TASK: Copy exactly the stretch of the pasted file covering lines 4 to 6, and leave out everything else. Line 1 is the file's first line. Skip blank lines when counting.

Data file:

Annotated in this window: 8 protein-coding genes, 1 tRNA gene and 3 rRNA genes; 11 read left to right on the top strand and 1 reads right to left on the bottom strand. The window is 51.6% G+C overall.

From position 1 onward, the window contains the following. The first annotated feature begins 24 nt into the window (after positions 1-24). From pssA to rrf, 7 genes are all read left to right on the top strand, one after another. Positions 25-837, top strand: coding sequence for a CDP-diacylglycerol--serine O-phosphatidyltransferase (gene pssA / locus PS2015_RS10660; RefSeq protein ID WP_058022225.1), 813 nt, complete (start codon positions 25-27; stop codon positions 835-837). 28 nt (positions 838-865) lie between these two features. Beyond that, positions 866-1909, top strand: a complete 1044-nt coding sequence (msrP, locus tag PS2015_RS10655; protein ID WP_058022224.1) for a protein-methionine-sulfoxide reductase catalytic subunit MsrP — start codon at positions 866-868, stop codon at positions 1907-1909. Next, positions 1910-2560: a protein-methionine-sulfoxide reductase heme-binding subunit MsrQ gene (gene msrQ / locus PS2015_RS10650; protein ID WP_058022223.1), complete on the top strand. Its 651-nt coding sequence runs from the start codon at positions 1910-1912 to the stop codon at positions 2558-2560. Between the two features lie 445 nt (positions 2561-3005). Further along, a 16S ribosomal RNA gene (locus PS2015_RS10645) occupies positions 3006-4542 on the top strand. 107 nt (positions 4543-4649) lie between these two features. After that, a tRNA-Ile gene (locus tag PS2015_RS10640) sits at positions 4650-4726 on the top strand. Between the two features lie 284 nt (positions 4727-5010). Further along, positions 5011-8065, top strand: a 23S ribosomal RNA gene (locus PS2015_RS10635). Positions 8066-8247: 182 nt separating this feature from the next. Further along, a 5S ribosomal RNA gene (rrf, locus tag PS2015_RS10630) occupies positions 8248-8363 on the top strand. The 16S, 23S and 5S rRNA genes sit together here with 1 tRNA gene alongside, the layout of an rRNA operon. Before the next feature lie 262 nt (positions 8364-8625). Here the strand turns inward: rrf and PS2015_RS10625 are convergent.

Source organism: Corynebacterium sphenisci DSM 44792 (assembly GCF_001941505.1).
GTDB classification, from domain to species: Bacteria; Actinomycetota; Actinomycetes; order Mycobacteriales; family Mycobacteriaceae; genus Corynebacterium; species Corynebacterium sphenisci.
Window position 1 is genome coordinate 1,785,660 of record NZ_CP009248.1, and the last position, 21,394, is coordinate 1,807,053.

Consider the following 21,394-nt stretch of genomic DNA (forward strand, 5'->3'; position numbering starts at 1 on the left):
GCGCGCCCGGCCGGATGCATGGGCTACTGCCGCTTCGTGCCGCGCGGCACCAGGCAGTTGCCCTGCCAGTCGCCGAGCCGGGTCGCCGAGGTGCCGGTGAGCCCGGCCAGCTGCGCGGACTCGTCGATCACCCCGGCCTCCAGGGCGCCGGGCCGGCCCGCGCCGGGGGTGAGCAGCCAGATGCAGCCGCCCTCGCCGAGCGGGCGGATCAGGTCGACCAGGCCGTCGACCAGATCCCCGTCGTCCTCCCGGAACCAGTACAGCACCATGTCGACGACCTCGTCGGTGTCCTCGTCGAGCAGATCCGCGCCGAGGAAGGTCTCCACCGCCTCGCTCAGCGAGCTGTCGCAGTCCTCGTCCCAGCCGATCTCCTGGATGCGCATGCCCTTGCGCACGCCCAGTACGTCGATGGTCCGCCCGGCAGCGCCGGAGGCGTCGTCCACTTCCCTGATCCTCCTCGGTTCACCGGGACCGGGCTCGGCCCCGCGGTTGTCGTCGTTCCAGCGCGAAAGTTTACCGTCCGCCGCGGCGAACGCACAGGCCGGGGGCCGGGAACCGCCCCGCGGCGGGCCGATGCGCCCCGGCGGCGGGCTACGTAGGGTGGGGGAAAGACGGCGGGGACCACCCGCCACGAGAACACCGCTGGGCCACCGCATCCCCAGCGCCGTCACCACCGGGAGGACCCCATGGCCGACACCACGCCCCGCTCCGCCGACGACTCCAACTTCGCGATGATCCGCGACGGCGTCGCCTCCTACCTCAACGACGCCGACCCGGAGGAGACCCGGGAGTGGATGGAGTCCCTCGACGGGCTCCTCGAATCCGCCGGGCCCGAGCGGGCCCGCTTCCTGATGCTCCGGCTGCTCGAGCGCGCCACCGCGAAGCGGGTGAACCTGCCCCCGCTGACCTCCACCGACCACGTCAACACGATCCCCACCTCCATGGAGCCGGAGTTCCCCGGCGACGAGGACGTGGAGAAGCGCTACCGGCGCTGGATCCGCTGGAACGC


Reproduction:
GTDB classification, from domain to species: Bacteria; Actinomycetota; Actinomycetes; order Mycobacteriales; family Mycobacteriaceae; genus Corynebacterium; species Corynebacterium sphenisci.
Window position 1 is genome coordinate 1,785,660 of record NZ_CP009248.1, and the last position, 21,394, is coordinate 1,807,053.

Consider the following 21,394-nt stretch of genomic DNA (forward strand, 5'->3'; position numbering starts at 1 on the left):